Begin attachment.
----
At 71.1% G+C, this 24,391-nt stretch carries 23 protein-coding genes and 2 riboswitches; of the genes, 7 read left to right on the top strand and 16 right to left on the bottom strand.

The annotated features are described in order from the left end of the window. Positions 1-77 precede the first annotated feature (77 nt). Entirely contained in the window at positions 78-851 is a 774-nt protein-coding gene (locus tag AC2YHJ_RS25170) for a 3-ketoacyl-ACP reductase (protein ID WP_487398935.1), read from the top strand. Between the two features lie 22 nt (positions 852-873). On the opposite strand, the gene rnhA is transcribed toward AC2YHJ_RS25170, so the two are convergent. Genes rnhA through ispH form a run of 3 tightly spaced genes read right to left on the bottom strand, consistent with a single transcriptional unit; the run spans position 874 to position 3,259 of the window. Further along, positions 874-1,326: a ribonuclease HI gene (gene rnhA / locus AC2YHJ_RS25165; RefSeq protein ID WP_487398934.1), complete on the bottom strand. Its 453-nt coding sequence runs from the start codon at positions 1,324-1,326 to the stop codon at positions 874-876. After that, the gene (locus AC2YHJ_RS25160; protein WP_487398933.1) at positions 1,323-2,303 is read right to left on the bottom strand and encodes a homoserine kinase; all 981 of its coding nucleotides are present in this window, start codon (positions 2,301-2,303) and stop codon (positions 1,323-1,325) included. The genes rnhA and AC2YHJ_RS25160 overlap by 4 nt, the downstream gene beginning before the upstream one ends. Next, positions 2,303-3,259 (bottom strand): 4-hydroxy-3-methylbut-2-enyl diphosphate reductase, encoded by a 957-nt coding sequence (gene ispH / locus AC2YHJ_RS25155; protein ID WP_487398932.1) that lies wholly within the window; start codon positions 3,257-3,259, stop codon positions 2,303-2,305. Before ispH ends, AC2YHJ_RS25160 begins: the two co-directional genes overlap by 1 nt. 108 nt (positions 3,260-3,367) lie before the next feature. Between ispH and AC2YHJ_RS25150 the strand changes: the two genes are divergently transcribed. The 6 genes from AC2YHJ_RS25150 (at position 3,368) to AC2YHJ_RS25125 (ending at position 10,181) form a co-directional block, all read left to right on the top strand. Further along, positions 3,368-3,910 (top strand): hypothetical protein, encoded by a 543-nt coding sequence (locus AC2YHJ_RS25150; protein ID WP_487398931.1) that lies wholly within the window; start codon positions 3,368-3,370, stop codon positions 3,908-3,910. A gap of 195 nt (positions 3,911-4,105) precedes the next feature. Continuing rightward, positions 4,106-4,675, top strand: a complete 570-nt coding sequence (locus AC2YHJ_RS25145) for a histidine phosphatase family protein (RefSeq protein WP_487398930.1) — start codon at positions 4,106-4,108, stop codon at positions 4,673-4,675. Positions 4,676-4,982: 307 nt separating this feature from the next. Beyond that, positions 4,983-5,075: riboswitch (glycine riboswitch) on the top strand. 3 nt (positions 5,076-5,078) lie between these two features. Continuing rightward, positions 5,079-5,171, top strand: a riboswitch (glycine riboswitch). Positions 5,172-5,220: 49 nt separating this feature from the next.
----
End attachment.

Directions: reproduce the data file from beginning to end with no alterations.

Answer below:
At 71.1% G+C, this 24,391-nt stretch carries 23 protein-coding genes and 2 riboswitches; of the genes, 7 read left to right on the top strand and 16 right to left on the bottom strand.

The annotated features are described in order from the left end of the window. Positions 1-77 precede the first annotated feature (77 nt). Entirely contained in the window at positions 78-851 is a 774-nt protein-coding gene (locus tag AC2YHJ_RS25170) for a 3-ketoacyl-ACP reductase (protein ID WP_487398935.1), read from the top strand. Between the two features lie 22 nt (positions 852-873). On the opposite strand, the gene rnhA is transcribed toward AC2YHJ_RS25170, so the two are convergent. Genes rnhA through ispH form a run of 3 tightly spaced genes read right to left on the bottom strand, consistent with a single transcriptional unit; the run spans position 874 to position 3,259 of the window. Further along, positions 874-1,326: a ribonuclease HI gene (gene rnhA / locus AC2YHJ_RS25165; RefSeq protein ID WP_487398934.1), complete on the bottom strand. Its 453-nt coding sequence runs from the start codon at positions 1,324-1,326 to the stop codon at positions 874-876. After that, the gene (locus AC2YHJ_RS25160; protein WP_487398933.1) at positions 1,323-2,303 is read right to left on the bottom strand and encodes a homoserine kinase; all 981 of its coding nucleotides are present in this window, start codon (positions 2,301-2,303) and stop codon (positions 1,323-1,325) included. The genes rnhA and AC2YHJ_RS25160 overlap by 4 nt, the downstream gene beginning before the upstream one ends. Next, positions 2,303-3,259 (bottom strand): 4-hydroxy-3-methylbut-2-enyl diphosphate reductase, encoded by a 957-nt coding sequence (gene ispH / locus AC2YHJ_RS25155; protein ID WP_487398932.1) that lies wholly within the window; start codon positions 3,257-3,259, stop codon positions 2,303-2,305. Before ispH ends, AC2YHJ_RS25160 begins: the two co-directional genes overlap by 1 nt. 108 nt (positions 3,260-3,367) lie before the next feature. Between ispH and AC2YHJ_RS25150 the strand changes: the two genes are divergently transcribed. The 6 genes from AC2YHJ_RS25150 (at position 3,368) to AC2YHJ_RS25125 (ending at position 10,181) form a co-directional block, all read left to right on the top strand. Further along, positions 3,368-3,910 (top strand): hypothetical protein, encoded by a 543-nt coding sequence (locus AC2YHJ_RS25150; protein ID WP_487398931.1) that lies wholly within the window; start codon positions 3,368-3,370, stop codon positions 3,908-3,910. A gap of 195 nt (positions 3,911-4,105) precedes the next feature. Continuing rightward, positions 4,106-4,675, top strand: a complete 570-nt coding sequence (locus AC2YHJ_RS25145) for a histidine phosphatase family protein (RefSeq protein WP_487398930.1) — start codon at positions 4,106-4,108, stop codon at positions 4,673-4,675. Positions 4,676-4,982: 307 nt separating this feature from the next. Beyond that, positions 4,983-5,075: riboswitch (glycine riboswitch) on the top strand. 3 nt (positions 5,076-5,078) lie between these two features. Continuing rightward, positions 5,079-5,171, top strand: a riboswitch (glycine riboswitch). Positions 5,172-5,220: 49 nt separating this feature from the next.